Under OSHA’s revised Hazard Communication Standard (Hazcom 2012), employers are required to train employees on the new label elements and safety data sheet (SDS) format by Dec. 1, 2013. OSHA has many resources available online to assist employers and chemical manufacturers, importers, and distributors as the new requirements are phased in. Over the summer, the agency held a webinar to provide details about the new training requirements and address common questions OSHA has received from stakeholders. The webinar was cosponsored by the Society for Chemical Hazard Communication (SCHC). An archive is available to view at no cost.
Two representatives of OSHA’s Directorate of Standards and Guidance conducted the webinar. Jennifer H. Lawless, an OSHA industrial hygienist, began by summarizing what OSHA has done to spread the word about the new hazard communication requirements. According to Lawless, many employers don’t understand parts of the Hazard Communication Standard that were finalized many years ago, let alone the changes brought about by the 2012 revision.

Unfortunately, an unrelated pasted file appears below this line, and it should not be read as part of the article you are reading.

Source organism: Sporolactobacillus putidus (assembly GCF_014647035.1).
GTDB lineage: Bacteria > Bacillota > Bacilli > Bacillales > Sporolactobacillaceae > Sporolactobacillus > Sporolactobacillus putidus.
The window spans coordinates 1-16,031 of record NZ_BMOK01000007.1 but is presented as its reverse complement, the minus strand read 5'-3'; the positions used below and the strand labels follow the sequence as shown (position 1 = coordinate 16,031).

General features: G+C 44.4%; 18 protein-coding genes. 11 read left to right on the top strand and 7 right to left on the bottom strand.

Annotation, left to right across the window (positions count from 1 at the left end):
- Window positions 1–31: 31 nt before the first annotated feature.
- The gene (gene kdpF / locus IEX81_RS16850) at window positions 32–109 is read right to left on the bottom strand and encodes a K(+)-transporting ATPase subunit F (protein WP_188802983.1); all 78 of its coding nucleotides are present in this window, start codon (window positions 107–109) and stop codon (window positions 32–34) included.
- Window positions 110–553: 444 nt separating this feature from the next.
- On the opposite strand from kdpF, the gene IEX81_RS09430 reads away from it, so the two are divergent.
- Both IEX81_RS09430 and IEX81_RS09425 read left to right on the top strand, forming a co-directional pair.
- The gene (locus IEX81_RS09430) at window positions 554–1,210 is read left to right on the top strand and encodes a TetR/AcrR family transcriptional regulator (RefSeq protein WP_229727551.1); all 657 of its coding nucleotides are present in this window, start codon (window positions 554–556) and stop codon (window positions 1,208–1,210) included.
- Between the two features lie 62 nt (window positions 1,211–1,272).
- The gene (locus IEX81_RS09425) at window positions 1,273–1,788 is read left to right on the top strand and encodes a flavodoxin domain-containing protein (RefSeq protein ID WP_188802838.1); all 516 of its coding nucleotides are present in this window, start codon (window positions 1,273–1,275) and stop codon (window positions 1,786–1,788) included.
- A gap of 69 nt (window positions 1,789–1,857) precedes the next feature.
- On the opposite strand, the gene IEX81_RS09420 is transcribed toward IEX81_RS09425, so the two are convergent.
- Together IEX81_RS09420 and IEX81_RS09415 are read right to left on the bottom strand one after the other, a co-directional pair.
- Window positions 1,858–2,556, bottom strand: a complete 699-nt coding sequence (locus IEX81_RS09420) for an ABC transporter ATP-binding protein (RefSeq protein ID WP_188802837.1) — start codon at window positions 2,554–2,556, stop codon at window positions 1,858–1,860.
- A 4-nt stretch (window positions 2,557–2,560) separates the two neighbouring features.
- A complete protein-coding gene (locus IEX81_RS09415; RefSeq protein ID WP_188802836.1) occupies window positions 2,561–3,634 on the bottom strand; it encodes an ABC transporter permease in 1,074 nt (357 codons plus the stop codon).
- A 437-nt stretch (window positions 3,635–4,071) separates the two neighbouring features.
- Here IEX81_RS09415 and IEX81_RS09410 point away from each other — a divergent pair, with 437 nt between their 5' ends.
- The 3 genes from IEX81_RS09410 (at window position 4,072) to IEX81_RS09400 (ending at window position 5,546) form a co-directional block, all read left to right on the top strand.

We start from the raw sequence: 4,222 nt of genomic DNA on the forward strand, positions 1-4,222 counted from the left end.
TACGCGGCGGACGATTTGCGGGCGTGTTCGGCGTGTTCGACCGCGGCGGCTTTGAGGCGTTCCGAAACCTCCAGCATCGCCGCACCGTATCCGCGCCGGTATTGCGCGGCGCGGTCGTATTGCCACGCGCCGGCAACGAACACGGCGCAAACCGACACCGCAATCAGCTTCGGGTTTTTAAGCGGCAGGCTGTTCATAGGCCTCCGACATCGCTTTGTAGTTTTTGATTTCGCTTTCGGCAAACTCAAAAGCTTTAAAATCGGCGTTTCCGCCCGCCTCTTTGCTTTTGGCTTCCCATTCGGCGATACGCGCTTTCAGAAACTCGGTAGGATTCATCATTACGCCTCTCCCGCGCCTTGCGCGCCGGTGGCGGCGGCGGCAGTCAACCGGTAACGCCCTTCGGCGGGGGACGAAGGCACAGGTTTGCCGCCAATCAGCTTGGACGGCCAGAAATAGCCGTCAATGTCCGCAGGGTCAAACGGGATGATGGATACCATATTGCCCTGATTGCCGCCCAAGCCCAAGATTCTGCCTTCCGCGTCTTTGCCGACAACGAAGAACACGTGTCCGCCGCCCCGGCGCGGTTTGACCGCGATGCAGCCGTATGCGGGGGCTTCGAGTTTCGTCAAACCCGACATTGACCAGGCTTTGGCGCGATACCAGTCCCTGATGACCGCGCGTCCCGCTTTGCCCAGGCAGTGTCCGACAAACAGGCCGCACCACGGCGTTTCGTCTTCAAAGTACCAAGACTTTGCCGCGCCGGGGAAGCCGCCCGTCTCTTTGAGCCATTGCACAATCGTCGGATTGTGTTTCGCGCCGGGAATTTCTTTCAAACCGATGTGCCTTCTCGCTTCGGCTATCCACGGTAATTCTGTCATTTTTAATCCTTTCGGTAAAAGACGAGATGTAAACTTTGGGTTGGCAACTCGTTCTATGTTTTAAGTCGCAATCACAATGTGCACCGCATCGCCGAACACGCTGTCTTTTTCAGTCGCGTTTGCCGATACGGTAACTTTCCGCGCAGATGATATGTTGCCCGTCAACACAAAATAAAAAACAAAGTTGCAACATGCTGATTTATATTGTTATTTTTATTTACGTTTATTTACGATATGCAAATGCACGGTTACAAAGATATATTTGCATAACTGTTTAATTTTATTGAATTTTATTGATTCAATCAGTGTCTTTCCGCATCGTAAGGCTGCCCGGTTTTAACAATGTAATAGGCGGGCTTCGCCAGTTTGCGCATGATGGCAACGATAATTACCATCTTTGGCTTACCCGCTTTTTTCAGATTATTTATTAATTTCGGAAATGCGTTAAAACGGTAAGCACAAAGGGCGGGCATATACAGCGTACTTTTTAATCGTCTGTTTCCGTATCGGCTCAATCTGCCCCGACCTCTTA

“Many of the questions we’ve received over the past year often pertain to the longstanding requirements of the standard rather than the new provisions that were introduced in Hazcom 2012,” Lawless said.
OSHA recommends that employers begin their training with an explanation of what employees will gain from the new hazard communication requirements, Lawless said. The training should explain that employees will soon see the new labels and SDSs, and that information on hazards is being standardized so that it will appear in a consistent format no matter which company produces it.
“To make the training effective, it’s always beneficial to provide examples from your workplace—the chemicals that your employees are working with,” Lawless said.
Lawless also explained the agency’s requirement that the training be “effective.” “This means the training has to work,” she said. “Employees must be able to carry the knowledge from the training into their daily jobs.”
For more information about the revisions to OSHA’s Hazard Communication Standard, visit OSHA’s website.